The listening device found at Dr Iqbal Survé’s office. Picture: Supplied
The listening device found at Dr Iqbal Survé’s office. Picture: Supplied

Security firms ‘spying on Sekunjalo executives’

Time of article published Aug 4, 2020

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By Ayanda Mdluli and Siyavuya Mzantsi

Cape Town - Three bosses of private security companies are alleged to have been at the centre of illegally intercepting communications of senior executives in the Sekunjalo group.

The three, known to Independent Media, are also suspected of having had links with the apartheid security branch, an allegation they have denied.

Sekunjalo has lodged a complaint at the Table Bay Harbour police station after discovering that the cellphones and other devices of the company's executives and some family members of the group's executive chairperson, Dr Iqbal Survé, had been tapped.

Charles Abrahams, a Cape Town lawyer rendering services to the group - which includes companies such as AYO Technology Solutions, Independent Media and African Equity Empowerment Investments Limited - also suspected that his phone calls had been illegally intercepted.

A listening device was also discovered in Dr Survé’s office.

Two of the private companies are Cape Town-based, while one is in Pretoria. Their owners claim to have decades of experience in the police service, with one having served as an officer from 1967 to 2010, when he retired. Another, according to high-ranking sources close to the investigation, was a colonel in the old apartheid security apparatus and regularly reports to a powerful minister and associate of senior politicians.

He also provides regular information to a corporate entity based in Cape Town that is chaired by a former deputy finance minister.

He was tasked with establishing a five-member team to physically follow Dr Survé and members of his family.

He is also alleged to be the one responsible for planting bugs in the offices of Sekunjalo through contractors, according to the source.

Sekunjalo said: “We have been aware for some time that there are powerful individuals using apartheid-era police tactics to do illegal surveillance on our group directors, employees and sub- sidiaries. We have employed a reputable counter-surveillance firm and we have established the identities of the parties involved and handed over information to the police to investigate and bring the culprits to book.”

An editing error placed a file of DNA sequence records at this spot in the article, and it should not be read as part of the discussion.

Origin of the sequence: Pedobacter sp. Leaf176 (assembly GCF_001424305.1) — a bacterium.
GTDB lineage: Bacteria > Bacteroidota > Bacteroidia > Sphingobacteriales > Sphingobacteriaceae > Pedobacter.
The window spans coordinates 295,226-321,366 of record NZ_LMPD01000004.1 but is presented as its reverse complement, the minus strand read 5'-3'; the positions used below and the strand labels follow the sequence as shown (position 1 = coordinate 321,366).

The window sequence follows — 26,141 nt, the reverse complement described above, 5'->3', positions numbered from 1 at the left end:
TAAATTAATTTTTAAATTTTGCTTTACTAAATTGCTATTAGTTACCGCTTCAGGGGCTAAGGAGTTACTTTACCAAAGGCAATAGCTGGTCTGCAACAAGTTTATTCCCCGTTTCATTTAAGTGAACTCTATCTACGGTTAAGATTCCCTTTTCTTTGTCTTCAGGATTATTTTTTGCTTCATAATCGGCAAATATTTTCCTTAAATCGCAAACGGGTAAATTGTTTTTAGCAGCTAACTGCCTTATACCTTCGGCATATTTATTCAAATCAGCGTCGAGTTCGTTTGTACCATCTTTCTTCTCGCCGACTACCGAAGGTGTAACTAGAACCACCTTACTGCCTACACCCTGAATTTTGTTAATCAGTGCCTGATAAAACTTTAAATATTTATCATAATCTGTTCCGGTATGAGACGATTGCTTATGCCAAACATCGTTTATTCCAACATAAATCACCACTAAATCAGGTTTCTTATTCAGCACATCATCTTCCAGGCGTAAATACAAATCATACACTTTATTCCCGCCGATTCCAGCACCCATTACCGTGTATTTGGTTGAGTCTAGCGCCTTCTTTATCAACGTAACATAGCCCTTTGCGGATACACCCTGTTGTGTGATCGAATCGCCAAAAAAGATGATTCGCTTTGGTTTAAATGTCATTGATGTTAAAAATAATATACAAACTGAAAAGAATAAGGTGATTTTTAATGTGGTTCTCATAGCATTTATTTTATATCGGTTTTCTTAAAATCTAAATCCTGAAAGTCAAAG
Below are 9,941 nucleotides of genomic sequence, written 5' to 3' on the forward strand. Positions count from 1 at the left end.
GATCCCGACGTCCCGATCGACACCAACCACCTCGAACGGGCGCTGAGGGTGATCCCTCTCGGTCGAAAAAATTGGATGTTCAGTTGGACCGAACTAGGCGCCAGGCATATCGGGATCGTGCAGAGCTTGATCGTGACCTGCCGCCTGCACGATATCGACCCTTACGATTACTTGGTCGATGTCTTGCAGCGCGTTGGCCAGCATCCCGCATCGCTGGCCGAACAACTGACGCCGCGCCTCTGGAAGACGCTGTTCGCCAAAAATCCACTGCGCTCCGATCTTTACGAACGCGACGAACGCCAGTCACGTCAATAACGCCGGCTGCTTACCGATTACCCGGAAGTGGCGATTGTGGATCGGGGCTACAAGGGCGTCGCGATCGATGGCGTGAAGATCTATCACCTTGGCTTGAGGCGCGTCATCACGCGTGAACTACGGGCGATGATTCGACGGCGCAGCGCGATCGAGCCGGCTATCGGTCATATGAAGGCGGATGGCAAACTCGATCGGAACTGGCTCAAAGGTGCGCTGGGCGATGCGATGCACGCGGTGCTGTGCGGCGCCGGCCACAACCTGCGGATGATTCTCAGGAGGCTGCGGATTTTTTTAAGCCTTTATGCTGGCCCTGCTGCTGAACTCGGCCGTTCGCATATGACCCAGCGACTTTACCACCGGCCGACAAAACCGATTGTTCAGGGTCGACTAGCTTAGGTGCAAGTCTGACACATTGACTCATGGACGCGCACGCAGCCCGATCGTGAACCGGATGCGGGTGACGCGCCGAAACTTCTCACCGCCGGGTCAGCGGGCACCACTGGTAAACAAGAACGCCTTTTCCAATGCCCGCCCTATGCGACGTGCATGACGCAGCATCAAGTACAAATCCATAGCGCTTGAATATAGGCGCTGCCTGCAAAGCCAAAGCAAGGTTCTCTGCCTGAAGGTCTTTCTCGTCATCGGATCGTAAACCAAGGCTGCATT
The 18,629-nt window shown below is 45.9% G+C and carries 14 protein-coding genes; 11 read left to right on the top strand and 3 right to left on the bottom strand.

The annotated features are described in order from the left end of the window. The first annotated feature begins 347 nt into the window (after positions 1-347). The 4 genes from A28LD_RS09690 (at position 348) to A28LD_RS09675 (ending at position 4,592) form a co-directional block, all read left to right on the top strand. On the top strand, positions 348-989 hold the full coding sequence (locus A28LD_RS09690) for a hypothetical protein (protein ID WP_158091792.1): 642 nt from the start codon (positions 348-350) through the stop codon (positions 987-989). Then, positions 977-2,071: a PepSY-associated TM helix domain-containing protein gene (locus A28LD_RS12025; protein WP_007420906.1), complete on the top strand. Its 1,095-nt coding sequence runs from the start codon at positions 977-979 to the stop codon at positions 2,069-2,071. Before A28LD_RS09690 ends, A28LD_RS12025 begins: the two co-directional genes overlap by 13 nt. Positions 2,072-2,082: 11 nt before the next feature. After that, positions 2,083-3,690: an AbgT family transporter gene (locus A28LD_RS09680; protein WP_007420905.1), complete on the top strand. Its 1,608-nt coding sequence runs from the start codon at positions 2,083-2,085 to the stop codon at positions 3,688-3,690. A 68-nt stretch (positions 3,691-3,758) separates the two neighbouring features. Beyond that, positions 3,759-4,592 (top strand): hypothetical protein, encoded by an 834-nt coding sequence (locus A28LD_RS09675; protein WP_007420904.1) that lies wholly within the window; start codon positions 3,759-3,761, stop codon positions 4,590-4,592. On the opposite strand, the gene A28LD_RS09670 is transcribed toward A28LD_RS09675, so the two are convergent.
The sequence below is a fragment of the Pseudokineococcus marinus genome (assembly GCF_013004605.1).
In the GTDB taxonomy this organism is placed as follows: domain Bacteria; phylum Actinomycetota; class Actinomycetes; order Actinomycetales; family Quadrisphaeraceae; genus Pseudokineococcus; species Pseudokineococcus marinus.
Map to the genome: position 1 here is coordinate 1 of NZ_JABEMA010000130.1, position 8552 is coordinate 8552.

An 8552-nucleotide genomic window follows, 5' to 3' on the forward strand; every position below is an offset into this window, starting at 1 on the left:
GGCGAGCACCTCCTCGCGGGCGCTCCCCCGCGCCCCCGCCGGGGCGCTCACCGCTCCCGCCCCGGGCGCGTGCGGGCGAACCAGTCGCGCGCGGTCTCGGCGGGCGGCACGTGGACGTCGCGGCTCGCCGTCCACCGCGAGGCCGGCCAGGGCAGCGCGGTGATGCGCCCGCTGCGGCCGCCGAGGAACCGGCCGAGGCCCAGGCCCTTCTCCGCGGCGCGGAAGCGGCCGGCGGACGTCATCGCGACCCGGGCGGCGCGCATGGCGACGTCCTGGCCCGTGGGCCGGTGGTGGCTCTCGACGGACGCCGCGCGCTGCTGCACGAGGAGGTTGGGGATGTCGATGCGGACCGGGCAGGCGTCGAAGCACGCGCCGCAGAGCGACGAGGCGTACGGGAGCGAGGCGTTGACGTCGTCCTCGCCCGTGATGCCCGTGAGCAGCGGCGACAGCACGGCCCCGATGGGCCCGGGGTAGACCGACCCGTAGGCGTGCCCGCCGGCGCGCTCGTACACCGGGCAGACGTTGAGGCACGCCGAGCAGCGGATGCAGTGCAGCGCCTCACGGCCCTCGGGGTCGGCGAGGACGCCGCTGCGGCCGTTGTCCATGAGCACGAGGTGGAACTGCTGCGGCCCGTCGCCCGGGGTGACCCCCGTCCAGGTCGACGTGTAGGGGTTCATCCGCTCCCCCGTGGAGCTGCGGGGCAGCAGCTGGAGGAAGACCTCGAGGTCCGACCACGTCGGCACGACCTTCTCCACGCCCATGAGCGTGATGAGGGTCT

The director of the Pretoria-based company and the two Cape Town firms emphatically denied being part of the corporate spy scandal.

“There is a legal process for which a judge must give written authorisation to conduct such investigations My company does not, and has not since it was established, ever had any reason to make use of illegal actions such as these.” He said his company conducts criminal investigations on behalf of complainants who are dissatisfied with the SAPS in the handling of their complaints.

The owner of one of the Cape Town private security firms said: “We are not involved in the Sekunjalo situation. If our name is implicated, the investigating officer from SAPS should contact me. My business is small and still new - we do not have the capacity to do what is alleged.”

The other owner of a Cape Town company said he was shocked by the allegations. “I have nothing to do with the allegations. We work strictly on mandates and whatever the company mandates. We investigate crime, fraud, child custody etc. We do debugging and we find listening devices. The allegation that I was involved in or snooping around phone calls is not true because that would be a crime.”

Cape Times

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